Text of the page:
Timely Topics

'Avatar', 'Star Wars', 'Avengers', 'Justice League': Franchised Hollywood of 2015

What does the future hold for cinema?

Franchised Hollywood 2015
Photo: 20th Century Fox / Walt Disney Pictures / Marvel / Warner Bros.

2015 is loaded and it is beginning to look like the mushroom cloud of doom when it comes to Hollywood's ever-increasing love for franchises and marketing opportunities. Movies already slated for release include The Avengers 2 on May 1, Ant-Man on November 6 and The Hunger Games: Mockingjay - Part 2 on November 20 and that's just the beginning.

Movies expected for 2015 include Star Wars: Episode VII, Justice League and Avatar 2, which James Cameron recently told AFP he hoped to have the scripts for both Avatar 2 and Avatar 3 completed by February and begin filming by the end of 2013.

I also wouldn't be surprised if the follow-up to Skyfall ends up in 2015 or another G.I. Joe feature depending on the success of G.I. Joe: Retaliation, maybe a Jack Reacher sequel, Mission: Impossible 5, Fast and Furious 7, a sequel to The Mortal Instruments: City of Bones and you know we'll have Paranormal Activity 7.

The Justice League potential also makes you wonder if the attempt at an Avengers-like franchise won't instead find Warner Bros. preparing a Man of Steel sequel or perhaps jump-starting a new Batman franchise to tie-in or taking a stab at Wonder Woman before going with the team-up option.

Speaking of which WB has to be kicking themselves considering they cancelled Joss Whedon's planned Wonder Woman after his success with The Avengers? He could have spear-headed their whole Justice League franchise instead of adding billions to Disney's bottom line. After all, he was attached to direct Wonder Woman a few months before Batman Begins hit theaters. Oops.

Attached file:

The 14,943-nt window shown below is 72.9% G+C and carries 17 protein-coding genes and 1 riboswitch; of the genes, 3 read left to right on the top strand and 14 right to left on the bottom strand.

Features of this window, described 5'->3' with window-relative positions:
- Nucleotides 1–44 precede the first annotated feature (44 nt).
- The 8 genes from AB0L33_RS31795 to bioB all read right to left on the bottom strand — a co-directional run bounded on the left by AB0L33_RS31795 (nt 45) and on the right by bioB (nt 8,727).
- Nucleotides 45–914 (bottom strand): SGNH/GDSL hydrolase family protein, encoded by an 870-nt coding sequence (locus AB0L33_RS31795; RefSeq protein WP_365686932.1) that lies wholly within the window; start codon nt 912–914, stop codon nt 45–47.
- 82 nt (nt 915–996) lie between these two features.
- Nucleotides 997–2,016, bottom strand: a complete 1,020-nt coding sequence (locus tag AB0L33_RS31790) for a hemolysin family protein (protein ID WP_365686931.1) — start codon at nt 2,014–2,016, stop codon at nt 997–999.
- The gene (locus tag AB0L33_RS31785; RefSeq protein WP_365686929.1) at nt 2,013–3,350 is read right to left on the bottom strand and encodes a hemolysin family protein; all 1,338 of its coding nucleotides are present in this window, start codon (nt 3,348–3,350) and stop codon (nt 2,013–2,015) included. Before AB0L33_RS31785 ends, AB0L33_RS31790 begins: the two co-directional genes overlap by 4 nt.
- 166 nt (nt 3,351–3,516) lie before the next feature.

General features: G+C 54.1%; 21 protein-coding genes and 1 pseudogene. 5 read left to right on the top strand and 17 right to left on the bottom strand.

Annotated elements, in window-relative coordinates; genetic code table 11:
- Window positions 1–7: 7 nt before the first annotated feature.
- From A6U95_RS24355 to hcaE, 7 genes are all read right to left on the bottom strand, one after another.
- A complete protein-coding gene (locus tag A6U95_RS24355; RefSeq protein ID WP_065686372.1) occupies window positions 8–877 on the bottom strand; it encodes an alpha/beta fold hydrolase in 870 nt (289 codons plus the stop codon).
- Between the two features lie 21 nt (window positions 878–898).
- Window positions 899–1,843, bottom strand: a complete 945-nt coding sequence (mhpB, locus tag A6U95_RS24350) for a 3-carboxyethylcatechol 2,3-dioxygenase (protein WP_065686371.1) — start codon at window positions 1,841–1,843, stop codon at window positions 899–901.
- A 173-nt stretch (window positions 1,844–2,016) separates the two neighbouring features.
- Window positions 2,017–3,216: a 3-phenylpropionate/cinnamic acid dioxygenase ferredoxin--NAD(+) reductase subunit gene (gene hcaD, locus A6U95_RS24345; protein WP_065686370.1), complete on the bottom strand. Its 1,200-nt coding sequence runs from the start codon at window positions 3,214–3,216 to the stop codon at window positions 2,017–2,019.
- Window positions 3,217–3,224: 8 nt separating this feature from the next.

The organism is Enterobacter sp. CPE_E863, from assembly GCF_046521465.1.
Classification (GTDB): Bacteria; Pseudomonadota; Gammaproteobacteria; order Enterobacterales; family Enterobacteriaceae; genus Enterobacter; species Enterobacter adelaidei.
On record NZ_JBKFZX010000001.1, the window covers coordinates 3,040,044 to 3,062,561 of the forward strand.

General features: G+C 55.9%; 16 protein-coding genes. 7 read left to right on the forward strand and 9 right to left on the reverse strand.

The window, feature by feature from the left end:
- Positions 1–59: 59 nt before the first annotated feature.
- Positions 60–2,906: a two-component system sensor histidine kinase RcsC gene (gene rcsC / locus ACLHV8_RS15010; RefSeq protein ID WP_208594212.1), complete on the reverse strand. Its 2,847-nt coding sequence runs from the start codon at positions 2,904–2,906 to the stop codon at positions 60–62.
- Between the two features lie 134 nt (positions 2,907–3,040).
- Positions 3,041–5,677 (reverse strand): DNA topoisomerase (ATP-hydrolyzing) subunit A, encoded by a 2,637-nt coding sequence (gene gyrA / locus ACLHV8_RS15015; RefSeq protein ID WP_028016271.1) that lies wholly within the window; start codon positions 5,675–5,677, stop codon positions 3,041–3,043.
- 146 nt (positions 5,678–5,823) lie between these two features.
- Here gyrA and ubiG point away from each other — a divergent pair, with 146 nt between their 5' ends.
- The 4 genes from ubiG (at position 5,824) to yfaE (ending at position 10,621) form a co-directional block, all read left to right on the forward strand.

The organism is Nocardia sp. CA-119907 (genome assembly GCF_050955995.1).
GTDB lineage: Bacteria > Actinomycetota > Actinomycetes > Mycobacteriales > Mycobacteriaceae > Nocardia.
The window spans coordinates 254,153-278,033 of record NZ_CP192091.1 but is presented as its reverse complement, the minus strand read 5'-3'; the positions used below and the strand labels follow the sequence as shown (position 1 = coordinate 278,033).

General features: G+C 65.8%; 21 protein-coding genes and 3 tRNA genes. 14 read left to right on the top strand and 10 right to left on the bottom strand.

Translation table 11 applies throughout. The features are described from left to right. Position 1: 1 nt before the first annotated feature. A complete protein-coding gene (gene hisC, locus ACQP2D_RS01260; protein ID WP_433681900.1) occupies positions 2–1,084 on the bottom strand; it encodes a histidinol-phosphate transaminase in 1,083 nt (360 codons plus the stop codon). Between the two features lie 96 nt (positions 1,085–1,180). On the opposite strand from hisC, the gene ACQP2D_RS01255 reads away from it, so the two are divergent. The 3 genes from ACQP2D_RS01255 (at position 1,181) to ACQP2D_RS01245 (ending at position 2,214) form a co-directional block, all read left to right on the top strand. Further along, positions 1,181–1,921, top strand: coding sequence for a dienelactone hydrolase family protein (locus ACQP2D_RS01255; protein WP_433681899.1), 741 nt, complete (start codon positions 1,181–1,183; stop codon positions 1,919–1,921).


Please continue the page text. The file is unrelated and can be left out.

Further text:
Now those are just the big budget franchises we tend to talk about more in the blogosphere (gotta get them clicks), but don't forget about the swath of animated franchises looking to continue in 2015 as well, which include the Madagascar spin-off Penguins of Madagascar (3/27), The Smurfs 3 (7/24) and Hotel Transylvania 2 (9/25).

This is what the world of films has come to, at least from a Hollywood perspective. Yes, sequels and franchises have long been the focus of big budget studio cinema, but I can't remember a time when it was looked at as so absolutely vital with plans extending so far into the future. Before films are even released the potential for a sequel is already being discussed. Stories are sought after with franchises in mind. Young stars are idolized and then left to fall before our very eyes. Even the blogs and readers champing at the bit for movies such as The Dark Knight Rises can't help but worry about the future rather than the film right in front of them.

Studios and the new form of "journalism" covering movies online have changed the narrative. It's no longer a question of "What have you done for me lately?" but instead, "What will you do for me next?"

Whether this is a problem I still really can't tell. While we lament the continuing focus on sequels and franchises, good films still find their way into the cinemas (Go see Killing Them Softly this weekend!), but what becomes irritating is the attention lavished on lesser work while better films are left to languish in the background.

I'm sure 2015 will have just as many films I'm excited to see as there are every year, but as someone that covers this industry on a daily basis I look at that potential lineup of films and can't help wonder how many trailers, TV spots and clips each will release. How many character posters will there be and how many viral campaigns? How many of my peers portending to be all for the advancement of great cinema will need to post each and every piece of marketing material just to make sure they get enough pageviews to meet the advertising quota?